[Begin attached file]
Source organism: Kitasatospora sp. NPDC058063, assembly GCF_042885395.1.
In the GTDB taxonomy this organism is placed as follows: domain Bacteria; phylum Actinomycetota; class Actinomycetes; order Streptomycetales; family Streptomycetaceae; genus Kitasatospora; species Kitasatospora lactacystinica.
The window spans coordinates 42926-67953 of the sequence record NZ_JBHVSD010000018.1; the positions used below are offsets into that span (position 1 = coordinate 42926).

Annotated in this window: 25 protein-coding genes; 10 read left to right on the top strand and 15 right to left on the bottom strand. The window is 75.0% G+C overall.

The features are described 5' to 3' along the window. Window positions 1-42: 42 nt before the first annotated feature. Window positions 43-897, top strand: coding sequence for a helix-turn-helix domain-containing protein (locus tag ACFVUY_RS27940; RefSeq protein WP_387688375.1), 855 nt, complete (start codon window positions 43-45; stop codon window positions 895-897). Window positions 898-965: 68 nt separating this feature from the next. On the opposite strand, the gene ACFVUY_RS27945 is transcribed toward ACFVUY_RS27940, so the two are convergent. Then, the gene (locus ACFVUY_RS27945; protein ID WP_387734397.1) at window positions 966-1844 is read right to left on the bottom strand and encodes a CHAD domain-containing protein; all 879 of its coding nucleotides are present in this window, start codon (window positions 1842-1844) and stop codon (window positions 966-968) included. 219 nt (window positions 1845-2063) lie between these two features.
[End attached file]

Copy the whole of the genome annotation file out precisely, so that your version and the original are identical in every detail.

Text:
Source organism: Kitasatospora sp. NPDC058063, assembly GCF_042885395.1.
In the GTDB taxonomy this organism is placed as follows: domain Bacteria; phylum Actinomycetota; class Actinomycetes; order Streptomycetales; family Streptomycetaceae; genus Kitasatospora; species Kitasatospora lactacystinica.
The window spans coordinates 42926-67953 of the sequence record NZ_JBHVSD010000018.1; the positions used below are offsets into that span (position 1 = coordinate 42926).

Annotated in this window: 25 protein-coding genes; 10 read left to right on the top strand and 15 right to left on the bottom strand. The window is 75.0% G+C overall.

The features are described 5' to 3' along the window. Window positions 1-42: 42 nt before the first annotated feature. Window positions 43-897, top strand: coding sequence for a helix-turn-helix domain-containing protein (locus tag ACFVUY_RS27940; RefSeq protein WP_387688375.1), 855 nt, complete (start codon window positions 43-45; stop codon window positions 895-897). Window positions 898-965: 68 nt separating this feature from the next. On the opposite strand, the gene ACFVUY_RS27945 is transcribed toward ACFVUY_RS27940, so the two are convergent. Then, the gene (locus ACFVUY_RS27945; protein ID WP_387734397.1) at window positions 966-1844 is read right to left on the bottom strand and encodes a CHAD domain-containing protein; all 879 of its coding nucleotides are present in this window, start codon (window positions 1842-1844) and stop codon (window positions 966-968) included. 219 nt (window positions 1845-2063) lie between these two features.